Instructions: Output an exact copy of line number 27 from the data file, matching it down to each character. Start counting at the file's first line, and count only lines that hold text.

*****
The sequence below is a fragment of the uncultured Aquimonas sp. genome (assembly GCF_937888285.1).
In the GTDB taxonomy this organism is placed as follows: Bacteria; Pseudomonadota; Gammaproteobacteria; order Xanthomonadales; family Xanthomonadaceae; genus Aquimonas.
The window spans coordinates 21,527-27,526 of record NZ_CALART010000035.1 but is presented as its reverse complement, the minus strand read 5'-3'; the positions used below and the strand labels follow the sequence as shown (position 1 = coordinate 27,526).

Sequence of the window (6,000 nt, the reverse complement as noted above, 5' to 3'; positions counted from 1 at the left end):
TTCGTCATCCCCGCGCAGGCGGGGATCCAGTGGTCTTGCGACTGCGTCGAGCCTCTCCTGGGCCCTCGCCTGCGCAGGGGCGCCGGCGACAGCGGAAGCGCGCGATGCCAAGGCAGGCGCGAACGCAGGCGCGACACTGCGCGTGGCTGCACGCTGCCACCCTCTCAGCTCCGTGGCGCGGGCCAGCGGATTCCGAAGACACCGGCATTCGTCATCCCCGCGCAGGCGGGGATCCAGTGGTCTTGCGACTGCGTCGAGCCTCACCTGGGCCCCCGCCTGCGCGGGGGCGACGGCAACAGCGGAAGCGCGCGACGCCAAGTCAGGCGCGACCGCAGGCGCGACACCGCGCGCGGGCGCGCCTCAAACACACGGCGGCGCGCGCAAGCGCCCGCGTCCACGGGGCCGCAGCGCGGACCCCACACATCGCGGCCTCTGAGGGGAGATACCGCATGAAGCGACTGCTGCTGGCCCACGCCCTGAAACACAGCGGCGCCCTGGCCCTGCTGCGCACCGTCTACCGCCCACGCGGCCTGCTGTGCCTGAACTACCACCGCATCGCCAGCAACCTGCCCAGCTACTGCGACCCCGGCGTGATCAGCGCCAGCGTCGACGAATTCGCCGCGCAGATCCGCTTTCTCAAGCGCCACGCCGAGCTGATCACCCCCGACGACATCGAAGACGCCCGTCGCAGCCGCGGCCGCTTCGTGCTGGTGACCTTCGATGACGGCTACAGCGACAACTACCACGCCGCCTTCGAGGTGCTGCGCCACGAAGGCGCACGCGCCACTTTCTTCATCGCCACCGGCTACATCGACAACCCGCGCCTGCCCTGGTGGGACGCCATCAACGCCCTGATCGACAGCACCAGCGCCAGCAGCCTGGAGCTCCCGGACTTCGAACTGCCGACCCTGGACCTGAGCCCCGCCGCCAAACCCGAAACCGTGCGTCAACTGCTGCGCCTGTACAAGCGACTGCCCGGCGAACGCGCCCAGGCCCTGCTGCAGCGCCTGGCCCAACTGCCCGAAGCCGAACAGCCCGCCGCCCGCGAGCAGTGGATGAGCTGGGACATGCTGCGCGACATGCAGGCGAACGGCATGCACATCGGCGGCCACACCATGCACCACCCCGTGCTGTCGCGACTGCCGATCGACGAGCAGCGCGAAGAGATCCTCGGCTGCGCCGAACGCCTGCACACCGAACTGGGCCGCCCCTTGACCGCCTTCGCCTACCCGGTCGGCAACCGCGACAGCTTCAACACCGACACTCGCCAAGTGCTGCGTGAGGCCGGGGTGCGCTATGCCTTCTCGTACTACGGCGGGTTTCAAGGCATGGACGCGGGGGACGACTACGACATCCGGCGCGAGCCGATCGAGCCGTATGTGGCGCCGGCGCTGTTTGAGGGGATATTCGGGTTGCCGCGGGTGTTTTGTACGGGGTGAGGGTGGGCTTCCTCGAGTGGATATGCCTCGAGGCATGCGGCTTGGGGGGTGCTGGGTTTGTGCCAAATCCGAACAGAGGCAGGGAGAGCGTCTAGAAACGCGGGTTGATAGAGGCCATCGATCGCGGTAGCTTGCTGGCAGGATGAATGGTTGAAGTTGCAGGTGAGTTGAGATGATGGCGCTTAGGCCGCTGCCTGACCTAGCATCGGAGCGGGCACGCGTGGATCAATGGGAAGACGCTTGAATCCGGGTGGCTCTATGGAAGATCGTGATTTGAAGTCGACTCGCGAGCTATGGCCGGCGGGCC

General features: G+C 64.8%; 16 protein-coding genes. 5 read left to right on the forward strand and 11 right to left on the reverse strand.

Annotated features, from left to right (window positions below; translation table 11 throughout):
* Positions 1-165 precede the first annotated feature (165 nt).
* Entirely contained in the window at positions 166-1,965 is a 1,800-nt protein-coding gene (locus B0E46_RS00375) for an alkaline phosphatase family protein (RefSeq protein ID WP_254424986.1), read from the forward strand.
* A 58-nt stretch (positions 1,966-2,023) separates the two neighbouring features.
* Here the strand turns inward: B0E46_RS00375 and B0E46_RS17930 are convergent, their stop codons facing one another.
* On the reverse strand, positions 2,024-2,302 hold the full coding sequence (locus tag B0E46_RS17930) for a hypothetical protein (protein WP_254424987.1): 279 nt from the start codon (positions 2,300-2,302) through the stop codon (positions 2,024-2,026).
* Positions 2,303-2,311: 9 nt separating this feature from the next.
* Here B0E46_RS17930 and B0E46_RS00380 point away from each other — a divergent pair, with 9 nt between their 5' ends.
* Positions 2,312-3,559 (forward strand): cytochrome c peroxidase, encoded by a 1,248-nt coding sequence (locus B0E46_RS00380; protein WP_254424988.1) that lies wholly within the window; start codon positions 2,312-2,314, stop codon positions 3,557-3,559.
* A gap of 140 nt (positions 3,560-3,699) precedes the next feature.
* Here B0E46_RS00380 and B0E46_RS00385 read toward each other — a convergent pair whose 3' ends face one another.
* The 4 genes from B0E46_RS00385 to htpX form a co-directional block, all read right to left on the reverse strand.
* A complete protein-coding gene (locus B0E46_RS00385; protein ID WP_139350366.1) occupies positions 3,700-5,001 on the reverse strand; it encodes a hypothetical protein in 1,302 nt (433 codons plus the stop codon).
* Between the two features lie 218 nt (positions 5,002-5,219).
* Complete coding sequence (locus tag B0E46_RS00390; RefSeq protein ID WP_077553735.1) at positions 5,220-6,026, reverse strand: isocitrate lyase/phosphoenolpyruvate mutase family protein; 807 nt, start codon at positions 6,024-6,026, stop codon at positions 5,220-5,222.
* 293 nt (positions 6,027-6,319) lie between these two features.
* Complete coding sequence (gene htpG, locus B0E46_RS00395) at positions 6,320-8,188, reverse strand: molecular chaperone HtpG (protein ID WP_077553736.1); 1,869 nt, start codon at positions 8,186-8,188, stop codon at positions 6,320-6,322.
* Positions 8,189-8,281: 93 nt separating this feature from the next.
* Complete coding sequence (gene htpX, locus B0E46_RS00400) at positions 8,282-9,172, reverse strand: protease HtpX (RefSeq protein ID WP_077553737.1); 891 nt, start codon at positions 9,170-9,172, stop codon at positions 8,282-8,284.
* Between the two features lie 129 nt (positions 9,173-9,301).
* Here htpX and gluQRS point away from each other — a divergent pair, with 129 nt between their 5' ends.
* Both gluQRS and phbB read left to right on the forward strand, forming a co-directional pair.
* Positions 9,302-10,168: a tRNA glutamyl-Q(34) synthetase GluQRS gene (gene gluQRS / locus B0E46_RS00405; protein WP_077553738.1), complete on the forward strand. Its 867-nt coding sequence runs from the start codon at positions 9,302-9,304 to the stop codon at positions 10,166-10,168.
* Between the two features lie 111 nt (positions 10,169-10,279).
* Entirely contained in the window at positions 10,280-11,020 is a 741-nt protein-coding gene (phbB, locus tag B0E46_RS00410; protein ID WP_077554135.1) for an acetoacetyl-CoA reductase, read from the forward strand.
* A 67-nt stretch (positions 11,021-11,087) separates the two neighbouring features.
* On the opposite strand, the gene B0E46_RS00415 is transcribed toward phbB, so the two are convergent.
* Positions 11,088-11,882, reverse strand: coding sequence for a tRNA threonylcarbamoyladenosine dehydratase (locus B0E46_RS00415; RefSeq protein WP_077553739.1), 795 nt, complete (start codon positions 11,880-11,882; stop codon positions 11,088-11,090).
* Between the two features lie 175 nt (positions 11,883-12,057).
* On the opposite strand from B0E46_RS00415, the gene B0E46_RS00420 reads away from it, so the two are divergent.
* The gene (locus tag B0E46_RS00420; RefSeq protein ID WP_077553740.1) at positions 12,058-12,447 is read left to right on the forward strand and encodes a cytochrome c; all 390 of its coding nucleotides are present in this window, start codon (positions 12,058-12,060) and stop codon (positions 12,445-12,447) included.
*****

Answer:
* Here htpX and gluQRS point away from each other — a divergent pair, with 129 nt between their 5' ends.